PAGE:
Stocks on Wall Street went nowhere on Wednesday, with the Dow and S&P 500 falling slightly and the Nasdaq gaining 0.3%. Shares of social media company Twitter were big winners on Wednesday, gaining more than 7% as the company held an analyst day for the investment community.
First, the scoreboard:
- Dow: 17,611, -3.1, (-0.02%)
- S&P 500: 2,038, -1.2, (-0.06%)
- Nasdaq: 4,674.7, +14, (+0.3%)
And now, the top stories on Wednesday:
1. The economic calendar is light this week, but on Wednesday we got the latest report on wholesale inventories, which rose 0.3% month-on-month in September which was better than consensus expectations for a 0.2% rise. In a note to clients following this report, Jesse Hurwitz at Barclays said that the changes, which include slight downward revision to August’s data, “suggest a slightly stronger profile than previously estimated,” though Hurwitz and Barclays kept their third quarter GDP tracking estimate at 3%.
2. The big stock mover on Wednesday was Twitter, which rose more than 7%, its best day since the summer, as the social media company held its first analyst day and made some bullish predictions about its future. Business Insider’s Jay Yarow has the full report on comments made by Twitter CEO Dick Costolo regarding some of the company’s future plans, but the big news out of its analyst day was this chart from Twitter CFO Anthony Noto. The chart shows Twitter’s revenue growing to $US14 billion in ten years, and while Noto said this is not a forecast, Jay noted that this is an unusual, and risky, chart and puts a big target on Twitter’s back.
3. Goldman Sachs announced its new partners on Wednesday, and Business Insider Julia La Roche has the full list of the firm’s 78 new partners. This brings the list of partners at Goldman to 467, or 1.6% of the firm’s full-time staff.
4. A big loser on Wednesday were shares of SeaWorld, which fell more than 9% after the theme park operator again reported a decline in attendance. The drop in SeaWorld shares of Wednesday follows a more than 30% drop in the stock price seen back in August, as the company still struggles with the fallout from CNN’s documentary “Blackfish.”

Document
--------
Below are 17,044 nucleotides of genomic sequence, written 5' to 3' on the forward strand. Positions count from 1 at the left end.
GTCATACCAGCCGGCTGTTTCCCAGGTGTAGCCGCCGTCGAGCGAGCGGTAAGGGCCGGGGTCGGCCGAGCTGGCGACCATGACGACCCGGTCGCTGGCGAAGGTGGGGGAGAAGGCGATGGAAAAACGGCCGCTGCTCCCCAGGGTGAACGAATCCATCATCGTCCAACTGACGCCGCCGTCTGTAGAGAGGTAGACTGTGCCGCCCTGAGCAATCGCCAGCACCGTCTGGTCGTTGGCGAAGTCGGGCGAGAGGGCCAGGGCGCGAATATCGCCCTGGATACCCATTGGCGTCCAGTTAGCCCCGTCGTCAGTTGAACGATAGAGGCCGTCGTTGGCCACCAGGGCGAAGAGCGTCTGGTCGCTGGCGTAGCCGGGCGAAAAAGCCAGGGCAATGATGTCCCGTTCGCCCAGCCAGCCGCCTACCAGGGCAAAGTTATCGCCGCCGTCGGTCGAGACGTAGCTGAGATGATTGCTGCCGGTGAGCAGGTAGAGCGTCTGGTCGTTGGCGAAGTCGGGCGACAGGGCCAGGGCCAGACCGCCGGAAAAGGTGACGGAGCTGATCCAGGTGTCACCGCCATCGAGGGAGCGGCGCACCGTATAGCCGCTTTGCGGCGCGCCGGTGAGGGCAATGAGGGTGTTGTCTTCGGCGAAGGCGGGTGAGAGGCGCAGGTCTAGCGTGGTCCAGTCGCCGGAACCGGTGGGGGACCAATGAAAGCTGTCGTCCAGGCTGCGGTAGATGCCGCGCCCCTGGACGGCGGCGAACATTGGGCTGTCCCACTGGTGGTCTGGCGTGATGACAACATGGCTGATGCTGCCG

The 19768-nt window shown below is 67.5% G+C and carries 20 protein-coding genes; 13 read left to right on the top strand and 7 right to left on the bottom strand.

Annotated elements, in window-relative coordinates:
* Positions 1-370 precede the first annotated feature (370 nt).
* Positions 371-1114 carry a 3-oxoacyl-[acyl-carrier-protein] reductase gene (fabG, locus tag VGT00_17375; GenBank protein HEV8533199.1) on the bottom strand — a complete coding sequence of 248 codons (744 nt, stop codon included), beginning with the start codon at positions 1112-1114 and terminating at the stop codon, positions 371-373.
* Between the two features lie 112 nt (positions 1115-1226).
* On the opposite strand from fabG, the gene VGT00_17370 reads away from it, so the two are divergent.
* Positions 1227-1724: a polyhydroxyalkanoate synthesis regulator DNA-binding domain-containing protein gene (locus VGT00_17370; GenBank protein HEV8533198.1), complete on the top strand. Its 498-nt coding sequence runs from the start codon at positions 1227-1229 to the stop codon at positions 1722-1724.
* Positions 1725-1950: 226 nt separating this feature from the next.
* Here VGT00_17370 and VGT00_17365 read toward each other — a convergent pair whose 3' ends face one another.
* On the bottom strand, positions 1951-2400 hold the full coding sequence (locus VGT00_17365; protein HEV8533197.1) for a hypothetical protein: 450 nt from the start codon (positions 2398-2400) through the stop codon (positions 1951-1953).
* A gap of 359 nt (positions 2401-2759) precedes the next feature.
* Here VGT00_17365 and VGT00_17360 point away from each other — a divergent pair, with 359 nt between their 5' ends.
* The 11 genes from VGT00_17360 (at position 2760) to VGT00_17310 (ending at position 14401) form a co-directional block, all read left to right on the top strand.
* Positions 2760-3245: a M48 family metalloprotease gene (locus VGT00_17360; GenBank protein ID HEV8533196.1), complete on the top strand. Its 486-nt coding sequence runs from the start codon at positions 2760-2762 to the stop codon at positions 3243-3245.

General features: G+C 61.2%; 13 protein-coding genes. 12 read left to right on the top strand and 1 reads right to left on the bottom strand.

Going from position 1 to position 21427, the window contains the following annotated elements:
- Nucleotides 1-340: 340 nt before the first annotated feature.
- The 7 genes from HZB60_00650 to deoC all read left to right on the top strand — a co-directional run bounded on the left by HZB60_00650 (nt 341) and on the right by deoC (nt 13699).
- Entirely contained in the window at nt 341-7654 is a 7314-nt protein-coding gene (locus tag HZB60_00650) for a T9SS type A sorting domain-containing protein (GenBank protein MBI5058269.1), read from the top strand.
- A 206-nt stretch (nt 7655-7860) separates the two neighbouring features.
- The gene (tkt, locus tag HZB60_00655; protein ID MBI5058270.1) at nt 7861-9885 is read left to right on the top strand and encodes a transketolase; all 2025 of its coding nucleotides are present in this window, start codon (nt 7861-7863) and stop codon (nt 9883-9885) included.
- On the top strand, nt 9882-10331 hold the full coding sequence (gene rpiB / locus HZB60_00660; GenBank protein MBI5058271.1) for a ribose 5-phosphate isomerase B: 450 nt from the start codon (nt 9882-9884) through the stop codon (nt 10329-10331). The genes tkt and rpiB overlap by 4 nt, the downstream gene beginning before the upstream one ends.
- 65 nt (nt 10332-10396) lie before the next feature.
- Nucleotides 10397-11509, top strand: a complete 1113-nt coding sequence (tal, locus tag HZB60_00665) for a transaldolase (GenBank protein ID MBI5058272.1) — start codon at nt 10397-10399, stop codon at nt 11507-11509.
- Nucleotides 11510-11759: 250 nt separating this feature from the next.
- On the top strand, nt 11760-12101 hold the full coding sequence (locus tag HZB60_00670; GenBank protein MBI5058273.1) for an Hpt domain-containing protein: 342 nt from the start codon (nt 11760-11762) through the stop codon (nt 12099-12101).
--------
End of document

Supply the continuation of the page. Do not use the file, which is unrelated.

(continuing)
5. This morning, Macy’s cut its earnings and sales outlook for the year, while also reporting a disappointing 1.3% decline in revenue during the third quarter. “We knew we were up against very strong third-quarter sales growth for our company last year, and thus we had anticipated that our year-over-year comparison would be lower,” Macy’s CEO Terry Lundgren said. “Even so, sales did not live up to our expectations in the quarter.”
6. Wednesday marked four weeks since the stock market bottomed on October 15, and in an email on Wednesday morning, Jonathan Krinsky at MKM Partners highlighted some impressive facts about the recent stock snapback. Overall, the S&P 500 fell about 9% peak-to-trough through late summer to the October bottom, but rose 12% after bottoming out in just 19 trading days. In the fall of 2012, stocks fell by a similar amount, but didn’t rise 12% from the bottom for 49 days. And as of Tuesday, the S&P 500 had been trading above its five-day moving average for 18 straight days, one of the longest streaks since 1996, which indicates strong short-term momentum in the stock market.
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